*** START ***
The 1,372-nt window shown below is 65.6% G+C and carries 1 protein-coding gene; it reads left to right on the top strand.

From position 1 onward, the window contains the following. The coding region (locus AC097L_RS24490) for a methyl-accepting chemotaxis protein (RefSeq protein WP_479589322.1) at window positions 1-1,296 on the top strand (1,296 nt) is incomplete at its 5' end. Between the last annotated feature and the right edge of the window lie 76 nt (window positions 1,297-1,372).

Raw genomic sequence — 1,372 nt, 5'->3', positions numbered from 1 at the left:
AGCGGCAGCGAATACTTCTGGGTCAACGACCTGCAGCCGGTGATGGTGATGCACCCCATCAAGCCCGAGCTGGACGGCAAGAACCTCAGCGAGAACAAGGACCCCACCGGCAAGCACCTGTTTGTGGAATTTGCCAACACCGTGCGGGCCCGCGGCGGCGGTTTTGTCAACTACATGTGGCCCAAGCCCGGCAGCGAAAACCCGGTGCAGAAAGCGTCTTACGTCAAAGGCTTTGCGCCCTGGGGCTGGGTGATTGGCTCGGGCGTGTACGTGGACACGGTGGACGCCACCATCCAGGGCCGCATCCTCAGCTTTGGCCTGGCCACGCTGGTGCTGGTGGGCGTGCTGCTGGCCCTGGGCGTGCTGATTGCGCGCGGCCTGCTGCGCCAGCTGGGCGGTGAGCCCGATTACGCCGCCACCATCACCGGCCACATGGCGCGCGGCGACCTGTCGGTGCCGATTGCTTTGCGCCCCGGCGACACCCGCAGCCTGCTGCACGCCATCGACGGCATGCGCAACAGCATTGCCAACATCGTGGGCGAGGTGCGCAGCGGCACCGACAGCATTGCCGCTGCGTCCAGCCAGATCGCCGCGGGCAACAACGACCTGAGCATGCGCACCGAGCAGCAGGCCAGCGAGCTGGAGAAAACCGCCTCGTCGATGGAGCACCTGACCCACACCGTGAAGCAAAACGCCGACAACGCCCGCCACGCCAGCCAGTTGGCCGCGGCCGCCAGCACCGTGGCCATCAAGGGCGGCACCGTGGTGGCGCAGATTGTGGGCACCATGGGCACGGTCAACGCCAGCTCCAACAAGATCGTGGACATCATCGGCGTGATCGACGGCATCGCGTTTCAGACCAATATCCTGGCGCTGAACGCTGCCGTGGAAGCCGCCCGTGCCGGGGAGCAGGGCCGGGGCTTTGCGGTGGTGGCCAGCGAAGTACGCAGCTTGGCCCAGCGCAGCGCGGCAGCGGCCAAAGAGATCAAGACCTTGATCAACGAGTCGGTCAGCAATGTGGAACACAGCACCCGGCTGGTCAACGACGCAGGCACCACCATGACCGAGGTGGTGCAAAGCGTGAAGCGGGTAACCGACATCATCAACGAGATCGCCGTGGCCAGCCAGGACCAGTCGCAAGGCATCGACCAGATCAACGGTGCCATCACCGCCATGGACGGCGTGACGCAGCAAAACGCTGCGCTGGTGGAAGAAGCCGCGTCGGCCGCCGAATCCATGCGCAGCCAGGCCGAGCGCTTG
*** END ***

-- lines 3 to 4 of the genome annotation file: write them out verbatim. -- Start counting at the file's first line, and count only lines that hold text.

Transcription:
Raw genomic sequence — 1,372 nt, 5'->3', positions numbered from 1 at the left:
AGCGGCAGCGAATACTTCTGGGTCAACGACCTGCAGCCGGTGATGGTGATGCACCCCATCAAGCCCGAGCTGGACGGCAAGAACCTCAGCGAGAACAAGGACCCCACCGGCAAGCACCTGTTTGTGGAATTTGCCAACACCGTGCGGGCCCGCGGCGGCGGTTTTGTCAACTACATGTGGCCCAAGCCCGGCAGCGAAAACCCGGTGCAGAAAGCGTCTTACGTCAAAGGCTTTGCGCCCTGGGGCTGGGTGATTGGCTCGGGCGTGTACGTGGACACGGTGGACGCCACCATCCAGGGCCGCATCCTCAGCTTTGGCCTGGCCACGCTGGTGCTGGTGGGCGTGCTGCTGGCCCTGGGCGTGCTGATTGCGCGCGGCCTGCTGCGCCAGCTGGGCGGTGAGCCCGATTACGCCGCCACCATCACCGGCCACATGGCGCGCGGCGACCTGTCGGTGCCGATTGCTTTGCGCCCCGGCGACACCCGCAGCCTGCTGCACGCCATCGACGGCATGCGCAACAGCATTGCCAACATCGTGGGCGAGGTGCGCAGCGGCACCGACAGCATTGCCGCTGCGTCCAGCCAGATCGCCGCGGGCAACAACGACCTGAGCATGCGCACCGAGCAGCAGGCCAGCGAGCTGGAGAAAACCGCCTCGTCGATGGAGCACCTGACCCACACCGTGAAGCAAAACGCCGACAACGCCCGCCACGCCAGCCAGTTGGCCGCGGCCGCCAGCACCGTGGCCATCAAGGGCGGCACCGTGGTGGCGCAGATTGTGGGCACCATGGGCACGGTCAACGCCAGCTCCAACAAGATCGTGGACATCATCGGCGTGATCGACGGCATCGCGTTTCAGACCAATATCCTGGCGCTGAACGCTGCCGTGGAAGCCGCCCGTGCCGGGGAGCAGGGCCGGGGCTTTGCGGTGGTGGCCAGCGAAGTACGCAGCTTGGCCCAGCGCAGCGCGGCAGCGGCCAAAGAGATCAAGACCTTGATCAACGAGTCGGTCAGCAATGTGGAACACAGCACCCGGCTGGTCAACGACGCAGGCACCACCATGACCGAGGTGGTGCAAAGCGTGAAGCGGGTAACCGACATCATCAACGAGATCGCCGTGGCCAGCCAGGACCAGTCGCAAGGCATCGACCAGATCAACGGTGCCATCACCGCCATGGACGGCGTGACGCAGCAAAACGCTGCGCTGGTGGAAGAAGCCGCGTCGGCCGCCGAATCCATGCGCAGCCAGGCCGAGCGCTTG